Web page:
In the last decade, since the enactment of the Dodd-Frank Wall Street Reform and Consumer Protection Act (Dodd-Frank Act),[12] our agencies have tried hard to work together because we know the American people are depending on us.  We have held joint roundtables on a variety of topics important to market participants,[13] and established the Joint CFTC-SEC Advisory Committee on Emerging Regulatory Issues.[14]  We have also generally consulted and coordinated on the implementation of Title VII of the Dodd-Frank Act.  In the past year, we have continued the tradition of collaboration,[15] while taking it to the next level.  Going forward, in those few specific areas with a potential for overlap or conflict, I believe we should be all the more conscious of our need to work together.  Continued communication and coordination between the SEC and the CFTC will benefit both agencies as we confront the opportunities and challenges presented by our evolving markets.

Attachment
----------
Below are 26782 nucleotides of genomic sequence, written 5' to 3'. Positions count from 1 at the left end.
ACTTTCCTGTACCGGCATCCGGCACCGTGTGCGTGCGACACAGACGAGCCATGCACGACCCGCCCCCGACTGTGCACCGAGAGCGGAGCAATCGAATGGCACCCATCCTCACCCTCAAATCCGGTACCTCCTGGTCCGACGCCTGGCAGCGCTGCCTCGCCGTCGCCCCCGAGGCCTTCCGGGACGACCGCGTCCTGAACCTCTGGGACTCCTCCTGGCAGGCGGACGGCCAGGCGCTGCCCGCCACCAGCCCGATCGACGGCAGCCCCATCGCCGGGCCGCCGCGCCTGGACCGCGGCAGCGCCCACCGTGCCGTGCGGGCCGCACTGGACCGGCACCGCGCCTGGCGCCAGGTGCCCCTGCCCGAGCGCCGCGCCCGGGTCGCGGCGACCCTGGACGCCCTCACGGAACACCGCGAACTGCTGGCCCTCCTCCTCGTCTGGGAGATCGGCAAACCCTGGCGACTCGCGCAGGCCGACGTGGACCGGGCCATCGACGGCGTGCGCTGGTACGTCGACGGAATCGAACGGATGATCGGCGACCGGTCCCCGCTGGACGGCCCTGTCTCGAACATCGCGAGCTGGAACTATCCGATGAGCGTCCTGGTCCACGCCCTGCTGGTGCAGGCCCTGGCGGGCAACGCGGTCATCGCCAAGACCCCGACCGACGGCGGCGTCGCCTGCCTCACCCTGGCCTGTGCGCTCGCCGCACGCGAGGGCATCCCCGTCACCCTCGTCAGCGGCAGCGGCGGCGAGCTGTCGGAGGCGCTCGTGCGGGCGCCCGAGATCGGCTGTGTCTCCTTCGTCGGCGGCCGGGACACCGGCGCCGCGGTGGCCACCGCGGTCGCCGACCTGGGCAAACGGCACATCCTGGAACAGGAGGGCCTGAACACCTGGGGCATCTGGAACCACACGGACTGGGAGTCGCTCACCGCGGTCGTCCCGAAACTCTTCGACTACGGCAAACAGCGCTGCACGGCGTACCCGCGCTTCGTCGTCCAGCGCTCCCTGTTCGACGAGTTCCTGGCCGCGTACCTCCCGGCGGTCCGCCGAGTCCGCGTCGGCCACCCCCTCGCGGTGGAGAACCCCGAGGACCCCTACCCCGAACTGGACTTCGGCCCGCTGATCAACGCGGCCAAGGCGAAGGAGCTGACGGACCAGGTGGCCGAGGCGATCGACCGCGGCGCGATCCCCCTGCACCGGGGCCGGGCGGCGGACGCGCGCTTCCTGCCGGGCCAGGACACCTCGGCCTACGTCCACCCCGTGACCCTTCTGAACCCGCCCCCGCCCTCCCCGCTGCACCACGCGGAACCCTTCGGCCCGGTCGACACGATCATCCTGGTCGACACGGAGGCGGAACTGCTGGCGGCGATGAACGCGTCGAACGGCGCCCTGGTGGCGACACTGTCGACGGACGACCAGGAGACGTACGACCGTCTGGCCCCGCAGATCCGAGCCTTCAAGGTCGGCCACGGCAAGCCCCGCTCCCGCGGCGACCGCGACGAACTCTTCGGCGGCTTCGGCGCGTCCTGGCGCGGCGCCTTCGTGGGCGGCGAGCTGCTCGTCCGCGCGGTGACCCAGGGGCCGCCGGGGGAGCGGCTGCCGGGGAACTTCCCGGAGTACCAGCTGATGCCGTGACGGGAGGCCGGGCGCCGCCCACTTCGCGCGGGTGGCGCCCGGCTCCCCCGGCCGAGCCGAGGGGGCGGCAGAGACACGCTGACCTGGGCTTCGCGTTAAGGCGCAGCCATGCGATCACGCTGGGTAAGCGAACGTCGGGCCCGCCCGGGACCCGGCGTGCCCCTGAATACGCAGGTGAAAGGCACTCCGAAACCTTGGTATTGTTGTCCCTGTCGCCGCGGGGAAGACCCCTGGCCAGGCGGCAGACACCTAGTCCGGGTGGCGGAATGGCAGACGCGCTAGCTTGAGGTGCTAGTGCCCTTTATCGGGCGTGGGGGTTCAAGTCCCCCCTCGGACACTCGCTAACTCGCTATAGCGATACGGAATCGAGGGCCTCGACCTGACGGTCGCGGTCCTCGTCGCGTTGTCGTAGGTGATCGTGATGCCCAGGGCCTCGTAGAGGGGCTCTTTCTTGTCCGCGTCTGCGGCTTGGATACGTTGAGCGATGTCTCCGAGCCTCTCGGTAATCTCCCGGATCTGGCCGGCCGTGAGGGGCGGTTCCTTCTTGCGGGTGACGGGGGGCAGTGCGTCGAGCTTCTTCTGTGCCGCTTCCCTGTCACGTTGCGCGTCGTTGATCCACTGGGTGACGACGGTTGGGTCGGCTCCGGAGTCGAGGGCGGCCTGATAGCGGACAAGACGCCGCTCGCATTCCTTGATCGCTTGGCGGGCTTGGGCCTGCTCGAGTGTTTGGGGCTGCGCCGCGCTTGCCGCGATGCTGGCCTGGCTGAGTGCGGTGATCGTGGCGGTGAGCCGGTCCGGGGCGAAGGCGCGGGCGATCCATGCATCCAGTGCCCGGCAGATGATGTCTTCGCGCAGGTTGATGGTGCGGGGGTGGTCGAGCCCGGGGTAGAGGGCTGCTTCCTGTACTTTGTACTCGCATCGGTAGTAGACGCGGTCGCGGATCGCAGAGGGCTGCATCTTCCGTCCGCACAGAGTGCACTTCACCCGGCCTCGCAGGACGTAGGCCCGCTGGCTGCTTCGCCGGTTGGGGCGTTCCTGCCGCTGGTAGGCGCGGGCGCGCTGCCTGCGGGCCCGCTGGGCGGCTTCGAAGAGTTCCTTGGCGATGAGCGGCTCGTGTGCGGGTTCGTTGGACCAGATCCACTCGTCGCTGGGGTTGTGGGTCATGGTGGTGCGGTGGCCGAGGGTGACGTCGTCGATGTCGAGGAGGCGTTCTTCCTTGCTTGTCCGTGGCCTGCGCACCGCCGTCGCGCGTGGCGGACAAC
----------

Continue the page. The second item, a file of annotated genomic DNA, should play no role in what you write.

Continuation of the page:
Today, we are going to talk about two topics that are emblematic of the overlapping jurisdiction of our two agencies and that demonstrate our mutual commitment to regulatory clarity.  These important issues are right at the intersection of SEC-CFTC jurisdiction: Security Futures Margin and Portfolio Margining.

Security Futures Margin—Jumpstarting the Market

We are considering whether to adopt rule amendments to align the minimum margin required on security futures with other similar financial products.  This rule has been in the works for a long time.  Since the CFMA lifted the ban on trading security futures and established a framework for the joint regulation of these products by our Commissions, this market has admittedly struggled to develop.  For those of you who do not know, the market for securities futures has not taken off in the United States as it has in other jurisdictions, such as Europe.